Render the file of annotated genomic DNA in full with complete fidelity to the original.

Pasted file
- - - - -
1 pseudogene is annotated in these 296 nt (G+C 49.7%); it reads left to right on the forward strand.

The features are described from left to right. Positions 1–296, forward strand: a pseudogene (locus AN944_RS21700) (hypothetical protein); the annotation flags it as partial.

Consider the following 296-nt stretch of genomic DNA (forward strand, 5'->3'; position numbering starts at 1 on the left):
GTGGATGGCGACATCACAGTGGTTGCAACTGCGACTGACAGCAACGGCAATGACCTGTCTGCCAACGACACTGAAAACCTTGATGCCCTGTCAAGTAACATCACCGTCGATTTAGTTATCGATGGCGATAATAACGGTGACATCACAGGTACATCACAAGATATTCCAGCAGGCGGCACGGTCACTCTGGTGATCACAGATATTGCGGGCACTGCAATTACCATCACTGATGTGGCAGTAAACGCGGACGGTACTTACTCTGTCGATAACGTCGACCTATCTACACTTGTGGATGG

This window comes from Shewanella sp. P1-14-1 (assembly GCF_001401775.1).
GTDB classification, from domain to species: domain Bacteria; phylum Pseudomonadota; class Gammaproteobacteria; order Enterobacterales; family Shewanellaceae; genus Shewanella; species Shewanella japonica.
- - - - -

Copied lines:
1 pseudogene is annotated in these 296 nt (G+C 49.7%); it reads left to right on the forward strand.

The features are described from left to right. Positions 1–296, forward strand: a pseudogene (locus AN944_RS21700) (hypothetical protein); the annotation flags it as partial.

Consider the following 296-nt stretch of genomic DNA (forward strand, 5'->3'; position numbering starts at 1 on the left):
GTGGATGGCGACATCACAGTGGTTGCAACTGCGACTGACAGCAACGGCAATGACCTGTCTGCCAACGACACTGAAAACCTTGATGCCCTGTCAAGTAACATCACCGTCGATTTAGTTATCGATGGCGATAATAACGGTGACATCACAGGTACATCACAAGATATTCCAGCAGGCGGCACGGTCACTCTGGTGATCACAGATATTGCGGGCACTGCAATTACCATCACTGATGTGGCAGTAAACGCGGACGGTACTTACTCTGTCGATAACGTCGACCTATCTACACTTGTGGATGG

This window comes from Shewanella sp. P1-14-1 (assembly GCF_001401775.1).
GTDB classification, from domain to species: domain Bacteria; phylum Pseudomonadota; class Gammaproteobacteria; order Enterobacterales; family Shewanellaceae; genus Shewanella; species Shewanella japonica.